Two cousins charged with the killings this summer of four Pennsylvania men pleaded not guilty Thursday to multiple counts of homicide and other charges, according to Assistant District Attorney Gregg Shore, who is prosecuting the cases.
Cosmo Dinardo and Sean Kratz, both 20 at the time of the killings, were charged in July with multiple counts of homicide, among other charges, after the bodies of four young men who had gone missing were found mutilated and buried on the Dinardo family’s land.
The crimes shocked Bucks County, a pastoral community about 40 miles north of Philadelphia.
Thursday’s hearing came a day after prosecutors filed notices that said the state would reserve the right to pursue the death penalty against the defendants.
The filings appeared to go against a plea deal District Attorney Matthew Weintraub made with Dinardo in exchange for his confession.
But speaking to reporters after the arraignment, Weintraub said the filing was a legal formality, and did not necessarily signify his office’s intent to seek the death penalty.
“We’re the district attorney’s office,” he said. “We honor our agreements.”
Entering a not guilty plea at an arraignment is a standard procedural action, and Dinardo’s doing so at the arraignment Thursday does not necessarily call into question the defense’s intention to take the plea deal, Shore said. “In my two decades as a lawyer, 99.9% of the time defendants enter a not guilty plea at an arraignment,” he said.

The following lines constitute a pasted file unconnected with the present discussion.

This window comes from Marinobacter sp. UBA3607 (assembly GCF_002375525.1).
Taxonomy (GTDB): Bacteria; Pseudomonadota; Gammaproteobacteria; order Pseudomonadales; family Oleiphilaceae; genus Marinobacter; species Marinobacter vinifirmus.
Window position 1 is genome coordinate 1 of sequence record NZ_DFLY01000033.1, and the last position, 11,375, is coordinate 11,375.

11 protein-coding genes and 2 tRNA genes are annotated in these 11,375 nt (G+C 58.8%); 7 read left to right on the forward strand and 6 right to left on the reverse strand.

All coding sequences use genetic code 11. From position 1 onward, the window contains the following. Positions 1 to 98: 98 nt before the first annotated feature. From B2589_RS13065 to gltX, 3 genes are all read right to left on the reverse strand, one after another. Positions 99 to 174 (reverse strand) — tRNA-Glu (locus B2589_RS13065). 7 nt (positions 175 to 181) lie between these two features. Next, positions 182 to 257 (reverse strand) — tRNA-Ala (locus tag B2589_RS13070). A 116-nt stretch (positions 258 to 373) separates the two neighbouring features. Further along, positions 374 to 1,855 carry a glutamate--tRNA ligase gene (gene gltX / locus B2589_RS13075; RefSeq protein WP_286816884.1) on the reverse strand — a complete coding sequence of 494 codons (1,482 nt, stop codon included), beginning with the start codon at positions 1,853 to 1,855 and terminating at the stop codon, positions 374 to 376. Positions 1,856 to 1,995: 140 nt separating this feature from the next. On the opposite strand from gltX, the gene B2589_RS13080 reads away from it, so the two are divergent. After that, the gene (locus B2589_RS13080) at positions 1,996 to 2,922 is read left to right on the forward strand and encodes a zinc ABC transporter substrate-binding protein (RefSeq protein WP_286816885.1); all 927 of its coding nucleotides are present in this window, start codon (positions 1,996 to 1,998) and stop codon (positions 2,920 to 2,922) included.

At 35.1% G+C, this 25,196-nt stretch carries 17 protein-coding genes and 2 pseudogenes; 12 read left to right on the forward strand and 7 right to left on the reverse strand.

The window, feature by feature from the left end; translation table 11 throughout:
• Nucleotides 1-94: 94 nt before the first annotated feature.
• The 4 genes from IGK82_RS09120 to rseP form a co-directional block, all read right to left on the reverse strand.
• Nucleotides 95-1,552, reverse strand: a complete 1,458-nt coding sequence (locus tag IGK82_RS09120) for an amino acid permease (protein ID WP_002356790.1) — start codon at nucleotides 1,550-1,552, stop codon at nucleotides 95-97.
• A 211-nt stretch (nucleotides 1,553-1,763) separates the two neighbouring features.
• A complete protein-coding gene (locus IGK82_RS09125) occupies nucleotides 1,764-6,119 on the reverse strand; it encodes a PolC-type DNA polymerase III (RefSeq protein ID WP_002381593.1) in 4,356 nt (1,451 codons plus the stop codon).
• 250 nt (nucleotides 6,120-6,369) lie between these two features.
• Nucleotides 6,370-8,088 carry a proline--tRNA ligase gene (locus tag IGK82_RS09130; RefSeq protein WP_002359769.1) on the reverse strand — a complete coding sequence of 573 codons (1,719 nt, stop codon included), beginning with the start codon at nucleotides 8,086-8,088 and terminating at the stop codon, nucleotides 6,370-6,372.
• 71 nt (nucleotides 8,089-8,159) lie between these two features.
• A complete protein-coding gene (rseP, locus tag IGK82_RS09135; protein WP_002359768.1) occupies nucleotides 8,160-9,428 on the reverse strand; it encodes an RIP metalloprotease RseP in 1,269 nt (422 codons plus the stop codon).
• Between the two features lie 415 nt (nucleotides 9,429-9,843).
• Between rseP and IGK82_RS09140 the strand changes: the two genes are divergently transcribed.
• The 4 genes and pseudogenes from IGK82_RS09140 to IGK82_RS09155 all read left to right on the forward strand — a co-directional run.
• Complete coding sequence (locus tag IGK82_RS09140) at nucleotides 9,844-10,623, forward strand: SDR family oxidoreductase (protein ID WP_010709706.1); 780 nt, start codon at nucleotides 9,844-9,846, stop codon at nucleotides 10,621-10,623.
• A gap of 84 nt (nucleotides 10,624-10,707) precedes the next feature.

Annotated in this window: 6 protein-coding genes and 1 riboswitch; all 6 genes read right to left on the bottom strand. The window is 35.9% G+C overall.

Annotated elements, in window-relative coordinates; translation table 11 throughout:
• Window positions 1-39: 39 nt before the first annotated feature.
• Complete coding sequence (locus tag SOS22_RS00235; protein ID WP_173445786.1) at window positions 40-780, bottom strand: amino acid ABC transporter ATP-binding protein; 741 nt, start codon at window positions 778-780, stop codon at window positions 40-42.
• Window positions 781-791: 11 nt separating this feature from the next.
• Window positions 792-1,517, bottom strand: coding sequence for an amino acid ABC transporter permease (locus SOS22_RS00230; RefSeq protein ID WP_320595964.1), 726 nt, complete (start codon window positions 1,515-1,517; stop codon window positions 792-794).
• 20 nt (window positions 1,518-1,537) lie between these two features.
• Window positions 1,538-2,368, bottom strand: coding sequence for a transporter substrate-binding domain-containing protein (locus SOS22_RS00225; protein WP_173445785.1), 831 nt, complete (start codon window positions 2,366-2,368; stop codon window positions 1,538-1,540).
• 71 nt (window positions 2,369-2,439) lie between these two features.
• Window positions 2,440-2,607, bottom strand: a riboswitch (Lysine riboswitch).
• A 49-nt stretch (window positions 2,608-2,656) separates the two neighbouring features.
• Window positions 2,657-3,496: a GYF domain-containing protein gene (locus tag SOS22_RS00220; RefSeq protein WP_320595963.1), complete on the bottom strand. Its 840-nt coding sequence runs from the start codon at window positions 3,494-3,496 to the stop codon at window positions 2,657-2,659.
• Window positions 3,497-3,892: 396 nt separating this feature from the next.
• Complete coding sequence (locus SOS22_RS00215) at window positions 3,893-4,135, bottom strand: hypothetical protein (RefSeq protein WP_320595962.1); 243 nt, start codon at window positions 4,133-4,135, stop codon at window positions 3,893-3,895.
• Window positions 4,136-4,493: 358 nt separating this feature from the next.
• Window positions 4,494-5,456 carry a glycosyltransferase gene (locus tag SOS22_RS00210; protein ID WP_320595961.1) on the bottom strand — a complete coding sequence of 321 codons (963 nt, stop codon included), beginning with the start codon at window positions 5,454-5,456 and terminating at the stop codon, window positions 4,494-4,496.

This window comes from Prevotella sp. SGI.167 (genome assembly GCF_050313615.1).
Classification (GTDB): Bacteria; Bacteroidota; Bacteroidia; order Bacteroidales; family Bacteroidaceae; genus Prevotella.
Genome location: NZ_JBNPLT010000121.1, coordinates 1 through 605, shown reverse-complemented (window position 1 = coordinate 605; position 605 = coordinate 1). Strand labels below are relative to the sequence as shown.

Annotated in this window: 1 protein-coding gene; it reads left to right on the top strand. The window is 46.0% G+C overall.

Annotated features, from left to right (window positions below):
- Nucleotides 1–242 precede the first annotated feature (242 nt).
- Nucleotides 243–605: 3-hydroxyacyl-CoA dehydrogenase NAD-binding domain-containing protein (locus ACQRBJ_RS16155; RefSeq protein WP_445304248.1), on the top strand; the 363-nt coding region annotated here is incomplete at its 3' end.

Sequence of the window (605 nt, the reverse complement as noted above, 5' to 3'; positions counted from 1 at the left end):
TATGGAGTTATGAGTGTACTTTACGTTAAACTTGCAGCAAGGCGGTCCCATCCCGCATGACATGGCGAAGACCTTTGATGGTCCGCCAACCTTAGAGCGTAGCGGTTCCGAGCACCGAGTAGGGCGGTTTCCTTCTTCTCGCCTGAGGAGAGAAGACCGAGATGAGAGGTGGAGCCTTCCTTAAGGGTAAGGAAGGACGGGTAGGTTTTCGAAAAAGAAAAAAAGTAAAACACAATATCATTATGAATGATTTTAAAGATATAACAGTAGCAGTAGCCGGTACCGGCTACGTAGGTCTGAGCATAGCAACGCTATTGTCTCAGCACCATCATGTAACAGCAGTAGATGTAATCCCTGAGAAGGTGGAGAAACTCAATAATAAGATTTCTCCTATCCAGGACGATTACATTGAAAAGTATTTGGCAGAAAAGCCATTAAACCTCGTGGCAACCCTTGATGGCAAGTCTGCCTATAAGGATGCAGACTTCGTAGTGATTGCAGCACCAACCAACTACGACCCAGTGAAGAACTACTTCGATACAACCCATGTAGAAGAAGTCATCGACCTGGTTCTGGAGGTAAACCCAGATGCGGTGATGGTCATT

Prosecutors expect Dinardo to enter a guilty plea at a later date, at which point prosecutors would seek four consecutive life terms in prison, Shore said.
But if Dinardo ultimately pleads not guilty, “We will be prepared and at that time we will seek the death penalty,” Weintraub said.
“We are continuing to review the facts and circumstances surrounding the incident, as well as all evidence of mitigation,” Dinardo’s attorney, Fortunato Perri, said after the arraignment, adding that a decision will be made “at the appropriate time” regarding whether Dinardo will go to trial.
Kratz’s attorney, Neils Eriksen, said the move to seek a capital punishment in his client’s case “disappointed and confused” him.
“Dinardo is the admitted killer,” Eriksen said. “We look forward to challenging the evidence and the aggravators at the appropriate time.”
Dinardo soon after his arrest confessed to his and Kratz’s involvement in the killings and provided police with the details, according to a criminal complaint. Kratz told detectives he was present for three of the four killings but did not confess to killing any of the men himself.
In exchange for Dinardo’s confession, Weintraub agreed not to pursue the death penalty against him, an attorney for Dinardo said at the time.
Victims lured by drugs, prosecutor said
All the victims had been lured to the Dinardo property within days of each other, believing they were on their way to buy marijuana from Dinardo, Weintraub said in July. Instead, he said, they were killed.
The victims were Jimi Patrick and Dean Finocchiaro, both 19, Thomas Meo, 21, and Mark Sturgis, 22.
Dinardo has a history of mental illness, having struggled in the past with schizophrenia, Weintraub said in July.
Police also had frequent run-ins with Dinardo, who was arrested in February and charged with possession of a firearm, an alleged crime because Dinardo had a mental illness and had been involuntarily committed to a mental institution, according to court documents. That charge was dismissed in May.